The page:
Fiction and Fantasy

Why Is Writing So Hard for Me?



Added relevant photos and links. Corrected minor grammatical errors. Updated formatting to current blog standards.

I was browsing Pinterest (Yes, I’ve become a closet Pinterest browser. Yes, I am completely ashamed that I’ve joined the bandwagon and joined the bandwagon so flipping late), and I came across a picture. Now the picture itself was of little consequence, but the caption made me laugh because it basically encapsulates my life:

“Hello, I am a writer. My pastimes include not writing.”

(And I’d post it and give credit for it, but now I can’t find the stupid thing… Guh. So that was originally made by somebody somewhere.)

After I was done laughing and quoting it to myself a few times (Come on, other people must do that when they see something funny, right? Where else would we get those YouTube comments that are literally just one or two hilarious lines from the video?), it reminded me of something I’d been thinking about the other day.

One of my friends once pointed out that as soon as your writing turns into a job, the drive to write vanishes.

That’s certainly been the case for me. Sure, writing more than three pages at a time has always been hard for me (three pages seemed to be the max I could write in one sitting for many years), but at least when I was younger, I just wanted to create stories. The sheer fun of it kept me going easily. I remember sitting down for hours writing early drafts of The Victor’s Blade. Now I’m lucky if I can stay focused on it past forty-five minutes.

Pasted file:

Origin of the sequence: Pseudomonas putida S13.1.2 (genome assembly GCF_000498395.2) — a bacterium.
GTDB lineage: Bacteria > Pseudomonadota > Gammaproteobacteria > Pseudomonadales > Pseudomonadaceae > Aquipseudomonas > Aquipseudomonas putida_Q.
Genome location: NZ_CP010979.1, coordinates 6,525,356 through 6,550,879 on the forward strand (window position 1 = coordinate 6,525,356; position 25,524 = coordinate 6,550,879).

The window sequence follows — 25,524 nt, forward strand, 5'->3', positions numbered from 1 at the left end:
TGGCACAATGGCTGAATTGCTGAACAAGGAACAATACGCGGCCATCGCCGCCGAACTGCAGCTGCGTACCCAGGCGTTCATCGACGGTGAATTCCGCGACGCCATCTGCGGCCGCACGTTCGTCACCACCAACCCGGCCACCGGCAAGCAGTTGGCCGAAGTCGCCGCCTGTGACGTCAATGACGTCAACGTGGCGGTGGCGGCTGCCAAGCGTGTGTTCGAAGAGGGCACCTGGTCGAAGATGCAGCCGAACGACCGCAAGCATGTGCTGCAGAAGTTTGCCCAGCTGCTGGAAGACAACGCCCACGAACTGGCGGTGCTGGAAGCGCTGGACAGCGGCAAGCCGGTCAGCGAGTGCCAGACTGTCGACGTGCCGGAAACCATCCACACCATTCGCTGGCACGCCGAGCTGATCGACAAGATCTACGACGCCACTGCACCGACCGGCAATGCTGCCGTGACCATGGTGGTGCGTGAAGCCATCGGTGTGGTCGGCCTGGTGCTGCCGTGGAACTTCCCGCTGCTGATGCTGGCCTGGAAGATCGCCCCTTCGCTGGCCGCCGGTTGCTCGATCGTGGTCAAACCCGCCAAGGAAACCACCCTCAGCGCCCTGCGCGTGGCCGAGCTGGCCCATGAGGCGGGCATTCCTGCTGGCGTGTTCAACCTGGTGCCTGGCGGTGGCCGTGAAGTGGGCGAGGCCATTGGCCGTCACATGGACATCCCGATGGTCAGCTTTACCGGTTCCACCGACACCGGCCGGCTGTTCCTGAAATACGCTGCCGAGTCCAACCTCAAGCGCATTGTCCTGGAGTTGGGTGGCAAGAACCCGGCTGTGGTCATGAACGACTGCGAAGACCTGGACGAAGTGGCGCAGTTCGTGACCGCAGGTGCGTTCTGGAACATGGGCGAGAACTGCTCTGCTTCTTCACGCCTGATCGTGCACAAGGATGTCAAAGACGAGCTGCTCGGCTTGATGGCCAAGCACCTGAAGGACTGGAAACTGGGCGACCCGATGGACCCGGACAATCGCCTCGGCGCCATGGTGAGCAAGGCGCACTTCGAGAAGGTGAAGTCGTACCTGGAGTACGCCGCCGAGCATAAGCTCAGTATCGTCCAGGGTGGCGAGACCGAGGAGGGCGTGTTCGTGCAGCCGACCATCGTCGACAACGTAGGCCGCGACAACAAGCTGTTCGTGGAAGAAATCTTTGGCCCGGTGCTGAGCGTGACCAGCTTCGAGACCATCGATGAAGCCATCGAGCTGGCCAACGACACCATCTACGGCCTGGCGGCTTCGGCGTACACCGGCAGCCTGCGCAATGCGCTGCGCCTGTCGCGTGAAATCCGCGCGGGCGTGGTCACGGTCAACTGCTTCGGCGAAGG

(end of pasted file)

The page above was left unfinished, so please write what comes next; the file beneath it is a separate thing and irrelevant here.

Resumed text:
Writing just isn’t quite as fun as it used to be. It still can be fun. I still get a thrill–maybe even a bit of a buzz of euphoria–when I feel like I’ve nailed a scene or a character, or when I’ve delivered a line of dialogue that just makes me laugh out loud. But it’s way easier for me to write for fun (roleplaying, for instance) than it is to write in The Victor’s Blade.

I wonder why that is.

Sure, it’s partially the “work vs. fun” problem: The Victor’s Blade is actually getting to a point where I have to start taking it seriously. By contrast, roleplays are usually just games to me. Of course I’m going to want to do something fun over something that seems like a job.

But how did The Victor’s Blade end up in the “job” category at all? Is it just because I’ve started realizing “Oh crap, this is gonna be a real thing that’s going to (hopefully) make me real money someday”? I don’t think so.

I know part of my problem with TVB in particular is how long I’ve taken to write it. I kept taking breaks, and I’ve lost a lot of the passion for the characters. I’ve been trying to rekindle that passion and revamp the characters as necessary, but it still leaves me with this feeling that the characters are… stale. And I wonder if that’s just me, because I’ve spent so much time with them, or if it’s a red flag that something about these characters is dangerously lacking.

Wow. The cast of my magnum opus might have some severe issues? There’s something to kill the fun in writing.